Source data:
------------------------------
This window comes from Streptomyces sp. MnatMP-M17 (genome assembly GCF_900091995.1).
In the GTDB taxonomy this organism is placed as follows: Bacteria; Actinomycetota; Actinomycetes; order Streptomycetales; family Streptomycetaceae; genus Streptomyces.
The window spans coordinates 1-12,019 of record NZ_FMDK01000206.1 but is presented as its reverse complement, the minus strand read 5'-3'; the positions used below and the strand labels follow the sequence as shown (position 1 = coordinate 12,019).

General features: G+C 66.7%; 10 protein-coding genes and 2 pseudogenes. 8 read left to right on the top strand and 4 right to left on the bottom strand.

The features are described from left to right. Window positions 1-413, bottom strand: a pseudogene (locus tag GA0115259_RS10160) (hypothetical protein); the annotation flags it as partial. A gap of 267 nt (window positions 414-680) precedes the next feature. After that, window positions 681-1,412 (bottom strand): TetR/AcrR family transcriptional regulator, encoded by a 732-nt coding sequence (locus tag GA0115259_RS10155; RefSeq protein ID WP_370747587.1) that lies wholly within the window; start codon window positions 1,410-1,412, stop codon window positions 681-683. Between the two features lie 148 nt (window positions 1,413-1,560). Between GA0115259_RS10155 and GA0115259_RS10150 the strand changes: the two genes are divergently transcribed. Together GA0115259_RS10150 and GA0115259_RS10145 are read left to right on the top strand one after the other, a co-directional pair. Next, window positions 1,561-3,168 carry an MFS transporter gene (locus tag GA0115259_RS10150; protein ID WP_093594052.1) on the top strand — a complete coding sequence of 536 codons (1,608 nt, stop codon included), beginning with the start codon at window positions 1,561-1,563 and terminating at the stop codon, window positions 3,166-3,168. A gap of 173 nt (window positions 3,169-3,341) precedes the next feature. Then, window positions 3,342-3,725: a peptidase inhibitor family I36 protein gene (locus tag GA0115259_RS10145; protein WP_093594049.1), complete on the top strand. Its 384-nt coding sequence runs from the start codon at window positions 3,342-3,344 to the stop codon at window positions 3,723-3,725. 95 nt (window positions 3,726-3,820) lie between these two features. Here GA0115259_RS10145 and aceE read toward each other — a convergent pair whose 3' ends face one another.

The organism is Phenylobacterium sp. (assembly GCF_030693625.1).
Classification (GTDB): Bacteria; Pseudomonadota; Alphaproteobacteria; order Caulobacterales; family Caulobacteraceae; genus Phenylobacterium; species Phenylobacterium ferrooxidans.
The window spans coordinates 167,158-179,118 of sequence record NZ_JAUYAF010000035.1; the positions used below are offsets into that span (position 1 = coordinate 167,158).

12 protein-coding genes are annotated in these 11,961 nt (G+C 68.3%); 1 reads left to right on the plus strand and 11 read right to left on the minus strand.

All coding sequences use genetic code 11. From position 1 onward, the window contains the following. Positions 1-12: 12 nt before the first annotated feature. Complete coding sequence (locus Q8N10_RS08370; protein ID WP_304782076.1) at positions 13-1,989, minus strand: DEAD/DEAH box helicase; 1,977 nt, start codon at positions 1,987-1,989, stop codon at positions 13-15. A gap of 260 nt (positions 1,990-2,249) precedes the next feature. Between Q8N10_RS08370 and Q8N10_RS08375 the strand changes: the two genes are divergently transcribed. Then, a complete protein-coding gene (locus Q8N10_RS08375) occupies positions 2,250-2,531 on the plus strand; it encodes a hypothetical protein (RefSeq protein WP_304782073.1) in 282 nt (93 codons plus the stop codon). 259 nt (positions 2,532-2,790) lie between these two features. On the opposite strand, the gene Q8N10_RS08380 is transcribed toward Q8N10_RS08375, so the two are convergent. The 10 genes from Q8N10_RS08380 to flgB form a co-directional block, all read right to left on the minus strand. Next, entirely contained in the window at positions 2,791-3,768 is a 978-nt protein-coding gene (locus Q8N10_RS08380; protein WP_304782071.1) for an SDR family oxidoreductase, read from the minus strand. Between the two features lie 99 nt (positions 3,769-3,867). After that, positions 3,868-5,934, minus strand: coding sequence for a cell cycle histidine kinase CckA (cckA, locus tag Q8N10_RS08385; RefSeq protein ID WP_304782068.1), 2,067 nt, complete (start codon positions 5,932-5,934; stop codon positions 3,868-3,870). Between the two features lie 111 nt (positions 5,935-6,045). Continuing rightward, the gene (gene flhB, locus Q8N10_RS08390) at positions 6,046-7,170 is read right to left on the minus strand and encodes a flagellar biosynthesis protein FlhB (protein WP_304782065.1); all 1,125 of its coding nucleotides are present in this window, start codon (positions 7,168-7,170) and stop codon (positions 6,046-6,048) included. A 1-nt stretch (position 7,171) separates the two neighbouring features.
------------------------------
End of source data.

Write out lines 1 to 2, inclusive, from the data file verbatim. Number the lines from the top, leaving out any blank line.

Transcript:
This window comes from Streptomyces sp. MnatMP-M17 (genome assembly GCF_900091995.1).
In the GTDB taxonomy this organism is placed as follows: Bacteria; Actinomycetota; Actinomycetes; order Streptomycetales; family Streptomycetaceae; genus Streptomyces.